In the print edition of TIME this week, my column looks at Fox News, which became the top cable news channel almost exactly concurrent with the first Bush inauguration, and now needs to figure out what it’s going to be come 2009:
Fox is still the top-rated news channel, but there are signs it’s plateauing. Its ratings started to lag in 2006, and in February, CNN’s prime time (boosted by several presidential debates) beat Fox among 25-to-54-year-olds for the first time since 2001. (CNN and TIME are owned by Time Warner.) Maybe even more galling, the network has lately faded in the ephemeral category of buzz. MSNBC–with far fewer viewers–has been the political-media obsession of the 2008 primary, largely because of feuds between the Clinton campaign and the network for its perceived pro-Obama bias.
Ratings shmatings: if a Rupert Murdoch network cannot dominate the field of ticking off the Clintons, that has to sting.
So what’s the problem, exactly?
It would be fair to ask whether Fox needs to change anything, given that it’s still far and away the most popular news network and is likely to stay that way for a while. The first signs of Fox malaise are there, though, both objective (it suffered its first ratings slump in 2006, and lost a major advertising demo to CNN last month for the first time fince 2001) and subjective (the sense, to this critic anyway, that it’s listless, repeating itself and, as I wrote about its coverage of Jeremiah Wright, that it’s still figuring out how to cover the new political environment).
Fox News’ fate isn’t a simple political equation, as in bad news for Bush = bad news for Fox. In a way, its really the same kind of aesthetic problem that faces any super-hot TV program that’s getting long in the tooth. That is: when you become a hit by perfectly embodying the zeitgeist—as Fox did with its lusty, Starship Troopers-like journo-aggression after 9/11—then you run the risk of seeming like yesterday’s news when that zeitgeist starts to change. [Update: This was, by the way, CNN’s precise problem before Fox News. Coming into its own through the Gulf War, it looked and felt like the future of news, but by the time Fox emerged and then eclipsed it, it was stagnant.]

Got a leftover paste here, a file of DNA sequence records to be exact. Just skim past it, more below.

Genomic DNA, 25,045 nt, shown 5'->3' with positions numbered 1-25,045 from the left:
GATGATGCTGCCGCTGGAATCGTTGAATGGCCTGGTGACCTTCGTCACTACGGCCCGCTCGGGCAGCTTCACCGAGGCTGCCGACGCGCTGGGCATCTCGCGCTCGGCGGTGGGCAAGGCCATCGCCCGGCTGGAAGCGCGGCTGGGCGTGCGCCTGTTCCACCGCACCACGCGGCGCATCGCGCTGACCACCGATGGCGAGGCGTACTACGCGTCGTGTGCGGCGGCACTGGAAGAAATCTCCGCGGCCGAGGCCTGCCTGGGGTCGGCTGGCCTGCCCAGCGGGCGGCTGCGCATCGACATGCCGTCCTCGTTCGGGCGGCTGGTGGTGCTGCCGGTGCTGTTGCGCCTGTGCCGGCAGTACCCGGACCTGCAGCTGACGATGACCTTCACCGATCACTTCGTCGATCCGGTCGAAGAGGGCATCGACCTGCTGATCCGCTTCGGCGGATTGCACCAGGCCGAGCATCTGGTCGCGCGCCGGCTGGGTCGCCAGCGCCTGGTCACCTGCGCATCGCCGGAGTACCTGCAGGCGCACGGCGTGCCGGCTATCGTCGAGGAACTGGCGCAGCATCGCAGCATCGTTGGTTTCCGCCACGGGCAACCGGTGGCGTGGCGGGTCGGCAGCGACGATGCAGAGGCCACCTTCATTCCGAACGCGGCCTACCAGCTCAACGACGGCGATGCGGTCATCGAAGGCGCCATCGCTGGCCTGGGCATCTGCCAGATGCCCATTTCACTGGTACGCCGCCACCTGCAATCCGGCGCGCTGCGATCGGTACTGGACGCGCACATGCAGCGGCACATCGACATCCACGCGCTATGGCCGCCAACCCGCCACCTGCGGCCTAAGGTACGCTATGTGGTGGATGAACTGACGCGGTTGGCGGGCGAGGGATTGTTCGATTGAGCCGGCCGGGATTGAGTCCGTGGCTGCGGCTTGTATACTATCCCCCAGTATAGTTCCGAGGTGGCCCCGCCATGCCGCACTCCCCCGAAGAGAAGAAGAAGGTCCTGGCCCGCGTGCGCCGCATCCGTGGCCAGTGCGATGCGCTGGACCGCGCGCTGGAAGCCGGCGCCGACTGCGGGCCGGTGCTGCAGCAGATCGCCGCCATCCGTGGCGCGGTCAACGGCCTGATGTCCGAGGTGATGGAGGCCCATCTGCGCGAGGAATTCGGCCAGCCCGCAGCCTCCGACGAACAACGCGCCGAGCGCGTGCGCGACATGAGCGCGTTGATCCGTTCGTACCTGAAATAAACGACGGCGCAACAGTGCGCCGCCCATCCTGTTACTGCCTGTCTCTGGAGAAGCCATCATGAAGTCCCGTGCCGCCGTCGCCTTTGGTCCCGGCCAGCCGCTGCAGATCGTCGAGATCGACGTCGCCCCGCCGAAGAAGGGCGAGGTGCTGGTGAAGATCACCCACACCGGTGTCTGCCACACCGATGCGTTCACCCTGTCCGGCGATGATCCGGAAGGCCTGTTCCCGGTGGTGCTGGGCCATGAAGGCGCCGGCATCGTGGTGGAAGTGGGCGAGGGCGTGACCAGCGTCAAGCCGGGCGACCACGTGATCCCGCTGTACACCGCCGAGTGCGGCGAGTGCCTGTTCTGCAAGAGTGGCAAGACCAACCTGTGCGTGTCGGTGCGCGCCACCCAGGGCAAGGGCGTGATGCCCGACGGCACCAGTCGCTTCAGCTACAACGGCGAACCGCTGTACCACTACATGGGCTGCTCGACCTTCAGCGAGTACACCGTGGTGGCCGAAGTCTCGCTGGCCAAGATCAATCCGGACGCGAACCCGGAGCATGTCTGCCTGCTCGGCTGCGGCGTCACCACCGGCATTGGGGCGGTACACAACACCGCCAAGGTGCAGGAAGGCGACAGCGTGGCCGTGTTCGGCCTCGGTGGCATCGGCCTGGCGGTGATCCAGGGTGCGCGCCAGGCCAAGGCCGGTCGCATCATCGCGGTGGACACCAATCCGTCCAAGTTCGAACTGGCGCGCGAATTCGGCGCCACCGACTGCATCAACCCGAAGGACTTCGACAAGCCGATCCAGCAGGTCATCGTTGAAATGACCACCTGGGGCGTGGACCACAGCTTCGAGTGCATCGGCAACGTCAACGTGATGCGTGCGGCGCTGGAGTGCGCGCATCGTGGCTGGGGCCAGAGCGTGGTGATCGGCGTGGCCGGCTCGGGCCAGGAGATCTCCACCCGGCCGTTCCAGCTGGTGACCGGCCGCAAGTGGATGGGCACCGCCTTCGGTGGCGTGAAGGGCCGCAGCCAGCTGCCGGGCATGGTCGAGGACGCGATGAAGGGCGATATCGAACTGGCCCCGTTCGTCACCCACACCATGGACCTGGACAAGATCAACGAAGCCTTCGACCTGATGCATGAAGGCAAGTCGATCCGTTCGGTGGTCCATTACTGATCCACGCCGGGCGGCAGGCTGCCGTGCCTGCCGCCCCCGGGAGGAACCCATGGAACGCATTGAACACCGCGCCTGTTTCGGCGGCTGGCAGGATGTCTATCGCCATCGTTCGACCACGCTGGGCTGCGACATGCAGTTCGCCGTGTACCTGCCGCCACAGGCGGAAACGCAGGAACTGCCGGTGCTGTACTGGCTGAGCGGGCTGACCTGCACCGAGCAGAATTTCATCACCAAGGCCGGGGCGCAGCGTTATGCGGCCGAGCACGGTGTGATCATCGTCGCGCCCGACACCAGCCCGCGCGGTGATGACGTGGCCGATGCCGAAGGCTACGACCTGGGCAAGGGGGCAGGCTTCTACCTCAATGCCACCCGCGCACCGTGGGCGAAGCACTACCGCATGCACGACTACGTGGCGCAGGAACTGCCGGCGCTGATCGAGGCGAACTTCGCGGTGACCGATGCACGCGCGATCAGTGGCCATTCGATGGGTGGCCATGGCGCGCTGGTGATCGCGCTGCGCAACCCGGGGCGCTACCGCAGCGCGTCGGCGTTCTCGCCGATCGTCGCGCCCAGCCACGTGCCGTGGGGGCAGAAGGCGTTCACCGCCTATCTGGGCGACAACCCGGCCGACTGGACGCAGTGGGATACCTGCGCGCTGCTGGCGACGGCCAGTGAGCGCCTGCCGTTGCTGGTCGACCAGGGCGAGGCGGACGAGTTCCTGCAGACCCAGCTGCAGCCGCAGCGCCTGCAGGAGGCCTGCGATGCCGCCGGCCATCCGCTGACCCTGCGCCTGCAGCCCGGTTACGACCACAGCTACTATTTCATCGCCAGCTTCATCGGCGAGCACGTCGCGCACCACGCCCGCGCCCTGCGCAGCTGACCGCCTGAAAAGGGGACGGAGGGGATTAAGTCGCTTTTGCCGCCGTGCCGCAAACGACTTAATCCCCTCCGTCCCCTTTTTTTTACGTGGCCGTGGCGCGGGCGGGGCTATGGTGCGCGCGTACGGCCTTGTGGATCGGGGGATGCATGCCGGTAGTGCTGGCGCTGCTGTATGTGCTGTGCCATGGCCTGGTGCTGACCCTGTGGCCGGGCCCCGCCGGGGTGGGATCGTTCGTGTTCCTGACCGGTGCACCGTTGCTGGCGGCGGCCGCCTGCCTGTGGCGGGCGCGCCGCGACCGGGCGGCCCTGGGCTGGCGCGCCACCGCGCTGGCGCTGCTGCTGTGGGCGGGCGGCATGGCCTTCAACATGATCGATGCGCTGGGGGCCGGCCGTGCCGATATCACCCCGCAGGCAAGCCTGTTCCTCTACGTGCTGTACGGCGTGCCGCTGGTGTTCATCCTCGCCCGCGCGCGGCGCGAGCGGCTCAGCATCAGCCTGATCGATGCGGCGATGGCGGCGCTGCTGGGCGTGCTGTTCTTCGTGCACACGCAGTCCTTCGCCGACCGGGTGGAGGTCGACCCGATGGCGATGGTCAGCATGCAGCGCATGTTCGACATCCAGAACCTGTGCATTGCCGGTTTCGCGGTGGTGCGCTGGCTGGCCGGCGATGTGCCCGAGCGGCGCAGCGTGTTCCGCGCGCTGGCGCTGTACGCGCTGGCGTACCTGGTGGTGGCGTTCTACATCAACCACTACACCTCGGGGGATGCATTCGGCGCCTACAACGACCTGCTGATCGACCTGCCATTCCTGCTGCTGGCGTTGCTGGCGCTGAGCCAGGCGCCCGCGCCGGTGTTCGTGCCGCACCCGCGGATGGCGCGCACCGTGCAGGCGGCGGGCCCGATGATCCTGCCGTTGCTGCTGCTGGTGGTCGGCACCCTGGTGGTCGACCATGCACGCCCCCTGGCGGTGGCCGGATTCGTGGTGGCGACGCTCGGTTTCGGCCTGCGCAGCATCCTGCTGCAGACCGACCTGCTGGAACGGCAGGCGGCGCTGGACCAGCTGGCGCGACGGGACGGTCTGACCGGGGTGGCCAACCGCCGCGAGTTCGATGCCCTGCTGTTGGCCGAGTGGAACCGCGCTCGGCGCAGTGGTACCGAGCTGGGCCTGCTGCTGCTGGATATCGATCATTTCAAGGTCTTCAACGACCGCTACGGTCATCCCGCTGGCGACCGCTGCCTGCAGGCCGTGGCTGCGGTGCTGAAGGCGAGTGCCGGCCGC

Fox’s problem isn’t just that Bush will no longer be president in a year, though it is inextricably identified as the in-house network of the Bush White House; it’s that, if it doesn’t evolve, it will start looking dated, like an avocado refrigerator from a ’70s kitchen renovation. The politics of its pundits aside, as a critic, I can’t help but look at Fox sometimes these days—with those patriotic videogame graphics and its heated coverage of al Qaeda audiotapes—and think, “Wow, that looks so 2002.”
All that said, if any network can make this transition, it’s Fox; after all, when Bush was elected, people like we were saying that it (and Rush Limbaugh et al.) would be hurt because it would be harder to stir up conservative rage. What Fox taps into is something more permanent and not strictly political—the message that it’s standing up for its viewers against the smug, mainstream media elites.
In that sense, I’m sure my column only helps them. You’re welcome, guys!